Restoring the gut microbiota balance: Why is diversity so important?

There are more than 10,000 different microbial species that are known to inhabit the human ecosystem. Following scientific investigation into the human microbiome, we know now that the cells in the microbiome significantly outnumber those in the human genome – our collective DNA. While originally it was believed that microbes outnumbered human cells by 10:1, this is now thought to be much closer to 1:1 with 1.3 microbial cells for every one human cell. The largest population of these micro-organisms, approximately 100 trillion, exist in the human gastrointestinal tract and collectively forms the gut microbiota.

Due to its unique composition, the gut microbiota can be easily influenced through diet, cultural and environmental factors, impacting the way it regulates metabolic processes, cholesterol, inflammation and the body’s immune responses. When these micro-organisms live in relative balance, it’s known as ‘normobiosis’. This routine state can be achieved when individuals follow a healthy lifestyle through eating a balanced diet, performing regular exercise and making sure they get enough sleep each night. However, not all routines can be sustained long-term. External stressors also influence the gut microbiota with many microbiologists discovering new evidence that indicates a relationship between the gut, neurobiochemistry and emotional behaviour, including stress, sleep deprivation, anxiety and depression.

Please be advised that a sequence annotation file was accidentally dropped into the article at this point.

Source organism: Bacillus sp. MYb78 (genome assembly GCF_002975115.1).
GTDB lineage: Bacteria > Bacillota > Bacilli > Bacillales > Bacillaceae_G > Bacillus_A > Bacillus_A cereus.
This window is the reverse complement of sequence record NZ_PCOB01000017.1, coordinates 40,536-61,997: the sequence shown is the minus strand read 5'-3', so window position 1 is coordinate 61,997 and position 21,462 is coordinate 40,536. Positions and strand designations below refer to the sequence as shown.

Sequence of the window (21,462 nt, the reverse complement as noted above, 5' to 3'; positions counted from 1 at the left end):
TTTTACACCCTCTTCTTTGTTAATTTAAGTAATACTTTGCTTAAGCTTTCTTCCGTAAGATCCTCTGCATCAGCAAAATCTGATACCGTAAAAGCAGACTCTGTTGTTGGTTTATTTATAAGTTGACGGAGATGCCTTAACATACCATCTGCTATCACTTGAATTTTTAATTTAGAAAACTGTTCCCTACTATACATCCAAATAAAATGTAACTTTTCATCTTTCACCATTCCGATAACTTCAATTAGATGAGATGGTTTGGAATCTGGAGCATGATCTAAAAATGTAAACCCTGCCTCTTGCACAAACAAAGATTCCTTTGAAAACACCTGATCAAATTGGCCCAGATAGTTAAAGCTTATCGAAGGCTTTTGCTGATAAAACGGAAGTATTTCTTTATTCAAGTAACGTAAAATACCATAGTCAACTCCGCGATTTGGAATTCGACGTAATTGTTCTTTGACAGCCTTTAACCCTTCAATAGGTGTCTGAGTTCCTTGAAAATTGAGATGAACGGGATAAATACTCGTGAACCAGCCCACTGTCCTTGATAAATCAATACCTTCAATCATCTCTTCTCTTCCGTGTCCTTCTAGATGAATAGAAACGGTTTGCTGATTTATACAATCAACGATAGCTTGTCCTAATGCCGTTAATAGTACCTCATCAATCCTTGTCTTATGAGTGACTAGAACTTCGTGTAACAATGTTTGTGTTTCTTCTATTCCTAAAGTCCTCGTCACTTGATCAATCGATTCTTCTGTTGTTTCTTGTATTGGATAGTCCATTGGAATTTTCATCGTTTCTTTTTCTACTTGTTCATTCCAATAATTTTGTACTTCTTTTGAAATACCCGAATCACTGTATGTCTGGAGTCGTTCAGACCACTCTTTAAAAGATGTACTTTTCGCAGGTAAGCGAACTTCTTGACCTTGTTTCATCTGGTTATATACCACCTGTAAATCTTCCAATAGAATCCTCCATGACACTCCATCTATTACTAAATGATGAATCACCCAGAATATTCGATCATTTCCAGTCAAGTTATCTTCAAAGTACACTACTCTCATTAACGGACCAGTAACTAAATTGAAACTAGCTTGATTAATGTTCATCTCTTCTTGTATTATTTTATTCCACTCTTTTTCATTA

This article is available in full in the April-May 2021 issue of Nutraceuticals Now

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